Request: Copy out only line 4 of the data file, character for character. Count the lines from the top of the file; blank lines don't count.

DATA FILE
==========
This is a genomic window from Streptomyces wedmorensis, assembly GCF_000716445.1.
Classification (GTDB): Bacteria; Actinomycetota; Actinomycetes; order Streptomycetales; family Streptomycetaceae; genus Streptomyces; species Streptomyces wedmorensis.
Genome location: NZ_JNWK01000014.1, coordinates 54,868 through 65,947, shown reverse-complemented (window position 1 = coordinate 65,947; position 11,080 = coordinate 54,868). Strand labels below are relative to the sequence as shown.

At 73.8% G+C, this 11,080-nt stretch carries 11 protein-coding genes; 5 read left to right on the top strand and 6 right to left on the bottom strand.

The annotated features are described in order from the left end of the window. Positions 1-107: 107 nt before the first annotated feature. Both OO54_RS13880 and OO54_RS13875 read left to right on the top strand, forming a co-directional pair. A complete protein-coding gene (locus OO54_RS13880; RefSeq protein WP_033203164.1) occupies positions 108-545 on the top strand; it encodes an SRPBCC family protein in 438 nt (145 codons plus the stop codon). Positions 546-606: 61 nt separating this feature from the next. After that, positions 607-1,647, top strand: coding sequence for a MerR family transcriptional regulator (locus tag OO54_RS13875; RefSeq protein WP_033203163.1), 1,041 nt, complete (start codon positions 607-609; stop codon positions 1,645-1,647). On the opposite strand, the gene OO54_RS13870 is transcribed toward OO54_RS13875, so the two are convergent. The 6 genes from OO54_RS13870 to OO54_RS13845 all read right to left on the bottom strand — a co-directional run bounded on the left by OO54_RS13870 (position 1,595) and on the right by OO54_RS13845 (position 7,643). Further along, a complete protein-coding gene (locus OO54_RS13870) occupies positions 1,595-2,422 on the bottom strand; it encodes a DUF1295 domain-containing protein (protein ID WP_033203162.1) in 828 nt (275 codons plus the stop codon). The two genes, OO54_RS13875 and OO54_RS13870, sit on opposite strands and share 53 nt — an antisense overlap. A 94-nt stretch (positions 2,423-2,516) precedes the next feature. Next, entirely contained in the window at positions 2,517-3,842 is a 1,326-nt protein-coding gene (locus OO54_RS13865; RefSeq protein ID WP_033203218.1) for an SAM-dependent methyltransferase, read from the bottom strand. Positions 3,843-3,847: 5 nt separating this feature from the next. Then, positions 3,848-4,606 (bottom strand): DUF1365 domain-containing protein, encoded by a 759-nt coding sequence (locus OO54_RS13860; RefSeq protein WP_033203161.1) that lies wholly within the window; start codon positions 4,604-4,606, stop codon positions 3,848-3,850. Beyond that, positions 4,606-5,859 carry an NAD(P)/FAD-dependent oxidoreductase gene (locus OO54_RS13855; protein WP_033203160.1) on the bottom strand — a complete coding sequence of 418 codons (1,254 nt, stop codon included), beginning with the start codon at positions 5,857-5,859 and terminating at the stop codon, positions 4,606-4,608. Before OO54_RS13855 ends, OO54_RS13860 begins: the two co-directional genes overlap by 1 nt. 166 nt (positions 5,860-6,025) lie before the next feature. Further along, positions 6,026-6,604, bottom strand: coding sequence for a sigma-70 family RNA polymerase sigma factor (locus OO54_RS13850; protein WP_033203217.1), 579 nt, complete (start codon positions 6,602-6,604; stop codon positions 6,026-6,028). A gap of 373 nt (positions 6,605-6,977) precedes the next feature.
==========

At 73.8% G+C, this 11,080-nt stretch carries 11 protein-coding genes; 5 read left to right on the top strand and 6 right to left on the bottom strand.